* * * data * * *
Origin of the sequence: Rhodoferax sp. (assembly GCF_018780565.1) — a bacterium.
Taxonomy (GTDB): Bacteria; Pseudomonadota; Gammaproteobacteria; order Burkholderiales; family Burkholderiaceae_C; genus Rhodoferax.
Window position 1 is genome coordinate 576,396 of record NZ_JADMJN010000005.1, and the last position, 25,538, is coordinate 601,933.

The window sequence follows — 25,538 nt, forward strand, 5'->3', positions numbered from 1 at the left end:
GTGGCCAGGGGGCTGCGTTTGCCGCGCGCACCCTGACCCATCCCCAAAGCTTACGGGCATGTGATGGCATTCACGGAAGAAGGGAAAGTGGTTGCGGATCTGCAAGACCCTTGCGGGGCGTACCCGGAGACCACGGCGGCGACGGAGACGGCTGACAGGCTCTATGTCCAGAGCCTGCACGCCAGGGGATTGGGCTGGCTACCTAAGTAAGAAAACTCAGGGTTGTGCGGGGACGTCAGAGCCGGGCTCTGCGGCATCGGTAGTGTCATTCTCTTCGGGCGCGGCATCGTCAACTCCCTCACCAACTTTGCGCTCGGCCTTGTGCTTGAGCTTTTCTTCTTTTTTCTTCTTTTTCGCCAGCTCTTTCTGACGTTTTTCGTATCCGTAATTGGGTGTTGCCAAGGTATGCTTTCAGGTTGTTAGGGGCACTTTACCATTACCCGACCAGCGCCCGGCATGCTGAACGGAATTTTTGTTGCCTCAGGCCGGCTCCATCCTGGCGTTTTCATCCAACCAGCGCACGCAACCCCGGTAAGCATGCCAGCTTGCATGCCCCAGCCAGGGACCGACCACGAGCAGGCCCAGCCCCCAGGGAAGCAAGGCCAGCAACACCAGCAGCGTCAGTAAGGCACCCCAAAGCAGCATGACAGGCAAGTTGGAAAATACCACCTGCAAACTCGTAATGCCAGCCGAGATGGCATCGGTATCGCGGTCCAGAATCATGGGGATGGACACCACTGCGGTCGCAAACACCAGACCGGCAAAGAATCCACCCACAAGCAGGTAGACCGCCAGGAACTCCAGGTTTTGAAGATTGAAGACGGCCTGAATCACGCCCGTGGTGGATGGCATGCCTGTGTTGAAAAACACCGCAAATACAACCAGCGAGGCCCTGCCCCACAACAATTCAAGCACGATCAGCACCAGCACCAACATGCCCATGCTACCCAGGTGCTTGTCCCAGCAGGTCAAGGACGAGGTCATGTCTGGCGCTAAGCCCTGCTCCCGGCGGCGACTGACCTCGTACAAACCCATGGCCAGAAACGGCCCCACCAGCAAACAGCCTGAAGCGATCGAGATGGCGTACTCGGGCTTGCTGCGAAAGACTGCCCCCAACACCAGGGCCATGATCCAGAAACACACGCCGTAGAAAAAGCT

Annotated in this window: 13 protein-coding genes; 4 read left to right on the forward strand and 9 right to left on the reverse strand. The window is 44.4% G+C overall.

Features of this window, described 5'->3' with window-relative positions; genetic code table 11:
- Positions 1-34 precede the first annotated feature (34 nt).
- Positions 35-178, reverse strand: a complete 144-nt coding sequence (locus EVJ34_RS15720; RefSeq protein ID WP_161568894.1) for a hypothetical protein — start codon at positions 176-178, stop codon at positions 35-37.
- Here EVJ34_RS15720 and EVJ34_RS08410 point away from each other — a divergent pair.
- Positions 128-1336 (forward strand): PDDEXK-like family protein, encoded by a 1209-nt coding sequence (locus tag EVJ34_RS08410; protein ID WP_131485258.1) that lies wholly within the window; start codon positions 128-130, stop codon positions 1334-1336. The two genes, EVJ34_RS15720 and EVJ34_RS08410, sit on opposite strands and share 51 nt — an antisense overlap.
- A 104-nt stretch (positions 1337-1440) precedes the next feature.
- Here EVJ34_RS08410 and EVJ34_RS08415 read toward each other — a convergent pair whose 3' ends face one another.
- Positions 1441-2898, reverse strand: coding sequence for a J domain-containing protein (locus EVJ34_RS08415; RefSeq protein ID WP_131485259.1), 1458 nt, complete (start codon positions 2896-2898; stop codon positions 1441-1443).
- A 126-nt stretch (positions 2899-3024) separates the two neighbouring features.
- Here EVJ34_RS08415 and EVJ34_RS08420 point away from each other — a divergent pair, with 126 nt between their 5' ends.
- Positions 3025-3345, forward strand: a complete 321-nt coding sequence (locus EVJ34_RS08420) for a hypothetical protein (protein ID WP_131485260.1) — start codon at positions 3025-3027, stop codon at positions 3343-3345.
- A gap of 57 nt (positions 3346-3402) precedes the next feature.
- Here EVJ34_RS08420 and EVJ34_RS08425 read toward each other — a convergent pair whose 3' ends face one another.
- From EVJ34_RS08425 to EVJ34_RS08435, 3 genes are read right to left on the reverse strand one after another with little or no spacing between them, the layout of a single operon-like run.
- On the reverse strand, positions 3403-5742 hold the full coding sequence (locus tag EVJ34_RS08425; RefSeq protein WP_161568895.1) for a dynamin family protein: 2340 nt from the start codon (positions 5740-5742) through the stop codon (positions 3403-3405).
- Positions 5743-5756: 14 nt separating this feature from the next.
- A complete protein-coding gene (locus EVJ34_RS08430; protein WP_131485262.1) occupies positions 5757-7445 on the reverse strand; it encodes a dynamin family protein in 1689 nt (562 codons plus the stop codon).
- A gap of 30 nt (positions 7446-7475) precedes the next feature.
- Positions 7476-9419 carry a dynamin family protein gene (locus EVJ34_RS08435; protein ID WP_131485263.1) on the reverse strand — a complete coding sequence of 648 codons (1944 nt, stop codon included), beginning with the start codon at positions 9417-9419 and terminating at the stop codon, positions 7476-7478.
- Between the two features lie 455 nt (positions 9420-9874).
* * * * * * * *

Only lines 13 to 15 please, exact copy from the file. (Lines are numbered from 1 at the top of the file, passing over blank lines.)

- Here EVJ34_RS08410 and EVJ34_RS08415 read toward each other — a convergent pair whose 3' ends face one another.
- Positions 1441-2898, reverse strand: coding sequence for a J domain-containing protein (locus EVJ34_RS08415; RefSeq protein ID WP_131485259.1), 1458 nt, complete (start codon positions 2896-2898; stop codon positions 1441-1443).
- A 126-nt stretch (positions 2899-3024) separates the two neighbouring features.